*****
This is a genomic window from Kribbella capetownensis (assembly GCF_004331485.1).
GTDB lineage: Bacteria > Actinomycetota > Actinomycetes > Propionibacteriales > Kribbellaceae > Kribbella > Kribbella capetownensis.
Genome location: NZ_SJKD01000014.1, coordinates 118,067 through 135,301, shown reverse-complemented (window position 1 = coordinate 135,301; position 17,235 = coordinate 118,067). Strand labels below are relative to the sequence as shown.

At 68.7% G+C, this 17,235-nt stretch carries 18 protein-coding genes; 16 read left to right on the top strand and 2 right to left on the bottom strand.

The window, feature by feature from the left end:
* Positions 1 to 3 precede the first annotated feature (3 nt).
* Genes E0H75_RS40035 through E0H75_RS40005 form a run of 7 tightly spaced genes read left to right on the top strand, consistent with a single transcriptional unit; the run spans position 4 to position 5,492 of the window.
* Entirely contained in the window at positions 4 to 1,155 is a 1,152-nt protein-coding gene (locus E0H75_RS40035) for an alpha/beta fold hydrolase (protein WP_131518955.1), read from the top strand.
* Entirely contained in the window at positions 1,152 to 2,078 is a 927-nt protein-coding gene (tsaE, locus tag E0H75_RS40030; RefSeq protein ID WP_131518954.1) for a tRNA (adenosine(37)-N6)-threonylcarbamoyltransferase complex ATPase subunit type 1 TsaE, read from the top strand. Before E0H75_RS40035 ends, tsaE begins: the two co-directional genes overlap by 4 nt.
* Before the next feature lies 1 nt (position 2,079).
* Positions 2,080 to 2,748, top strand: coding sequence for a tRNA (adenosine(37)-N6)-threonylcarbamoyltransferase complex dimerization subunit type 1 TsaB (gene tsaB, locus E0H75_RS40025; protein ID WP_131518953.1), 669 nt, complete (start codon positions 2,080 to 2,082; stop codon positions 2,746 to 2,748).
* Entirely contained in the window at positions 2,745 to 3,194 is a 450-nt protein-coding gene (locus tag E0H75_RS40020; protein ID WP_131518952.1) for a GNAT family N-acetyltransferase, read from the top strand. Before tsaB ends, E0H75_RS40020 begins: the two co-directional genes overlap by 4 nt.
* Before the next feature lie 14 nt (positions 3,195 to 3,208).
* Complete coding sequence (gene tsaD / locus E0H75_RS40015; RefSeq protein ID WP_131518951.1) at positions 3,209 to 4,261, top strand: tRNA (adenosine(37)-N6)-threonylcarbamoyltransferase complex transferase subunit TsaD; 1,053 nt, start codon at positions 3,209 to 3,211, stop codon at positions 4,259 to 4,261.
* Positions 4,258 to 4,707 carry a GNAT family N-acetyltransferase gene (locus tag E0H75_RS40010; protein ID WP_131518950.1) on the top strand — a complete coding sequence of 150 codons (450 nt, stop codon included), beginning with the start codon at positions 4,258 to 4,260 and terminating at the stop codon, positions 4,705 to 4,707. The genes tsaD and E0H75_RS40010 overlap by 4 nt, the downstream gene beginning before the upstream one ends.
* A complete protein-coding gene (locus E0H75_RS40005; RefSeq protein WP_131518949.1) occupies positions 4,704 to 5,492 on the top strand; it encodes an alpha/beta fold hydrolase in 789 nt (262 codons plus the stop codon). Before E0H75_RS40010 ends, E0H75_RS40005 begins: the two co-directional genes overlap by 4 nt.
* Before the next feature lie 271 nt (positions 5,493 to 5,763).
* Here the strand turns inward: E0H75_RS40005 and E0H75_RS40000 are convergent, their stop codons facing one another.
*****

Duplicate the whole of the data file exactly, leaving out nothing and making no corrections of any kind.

This is a genomic window from Kribbella capetownensis (assembly GCF_004331485.1).
GTDB lineage: Bacteria > Actinomycetota > Actinomycetes > Propionibacteriales > Kribbellaceae > Kribbella > Kribbella capetownensis.
Genome location: NZ_SJKD01000014.1, coordinates 118,067 through 135,301, shown reverse-complemented (window position 1 = coordinate 135,301; position 17,235 = coordinate 118,067). Strand labels below are relative to the sequence as shown.

At 68.7% G+C, this 17,235-nt stretch carries 18 protein-coding genes; 16 read left to right on the top strand and 2 right to left on the bottom strand.

The window, feature by feature from the left end:
* Positions 1 to 3 precede the first annotated feature (3 nt).
* Genes E0H75_RS40035 through E0H75_RS40005 form a run of 7 tightly spaced genes read left to right on the top strand, consistent with a single transcriptional unit; the run spans position 4 to position 5,492 of the window.
* Entirely contained in the window at positions 4 to 1,155 is a 1,152-nt protein-coding gene (locus E0H75_RS40035) for an alpha/beta fold hydrolase (protein WP_131518955.1), read from the top strand.
* Entirely contained in the window at positions 1,152 to 2,078 is a 927-nt protein-coding gene (tsaE, locus tag E0H75_RS40030; RefSeq protein ID WP_131518954.1) for a tRNA (adenosine(37)-N6)-threonylcarbamoyltransferase complex ATPase subunit type 1 TsaE, read from the top strand. Before E0H75_RS40035 ends, tsaE begins: the two co-directional genes overlap by 4 nt.
* Before the next feature lies 1 nt (position 2,079).
* Positions 2,080 to 2,748, top strand: coding sequence for a tRNA (adenosine(37)-N6)-threonylcarbamoyltransferase complex dimerization subunit type 1 TsaB (gene tsaB, locus E0H75_RS40025; protein ID WP_131518953.1), 669 nt, complete (start codon positions 2,080 to 2,082; stop codon positions 2,746 to 2,748).
* Entirely contained in the window at positions 2,745 to 3,194 is a 450-nt protein-coding gene (locus tag E0H75_RS40020; protein ID WP_131518952.1) for a GNAT family N-acetyltransferase, read from the top strand. Before tsaB ends, E0H75_RS40020 begins: the two co-directional genes overlap by 4 nt.
* Before the next feature lie 14 nt (positions 3,195 to 3,208).
* Complete coding sequence (gene tsaD / locus E0H75_RS40015; RefSeq protein ID WP_131518951.1) at positions 3,209 to 4,261, top strand: tRNA (adenosine(37)-N6)-threonylcarbamoyltransferase complex transferase subunit TsaD; 1,053 nt, start codon at positions 3,209 to 3,211, stop codon at positions 4,259 to 4,261.
* Positions 4,258 to 4,707 carry a GNAT family N-acetyltransferase gene (locus tag E0H75_RS40010; protein ID WP_131518950.1) on the top strand — a complete coding sequence of 150 codons (450 nt, stop codon included), beginning with the start codon at positions 4,258 to 4,260 and terminating at the stop codon, positions 4,705 to 4,707. The genes tsaD and E0H75_RS40010 overlap by 4 nt, the downstream gene beginning before the upstream one ends.
* A complete protein-coding gene (locus E0H75_RS40005; RefSeq protein WP_131518949.1) occupies positions 4,704 to 5,492 on the top strand; it encodes an alpha/beta fold hydrolase in 789 nt (262 codons plus the stop codon). Before E0H75_RS40010 ends, E0H75_RS40005 begins: the two co-directional genes overlap by 4 nt.
* Before the next feature lie 271 nt (positions 5,493 to 5,763).
* Here the strand turns inward: E0H75_RS40005 and E0H75_RS40000 are convergent, their stop codons facing one another.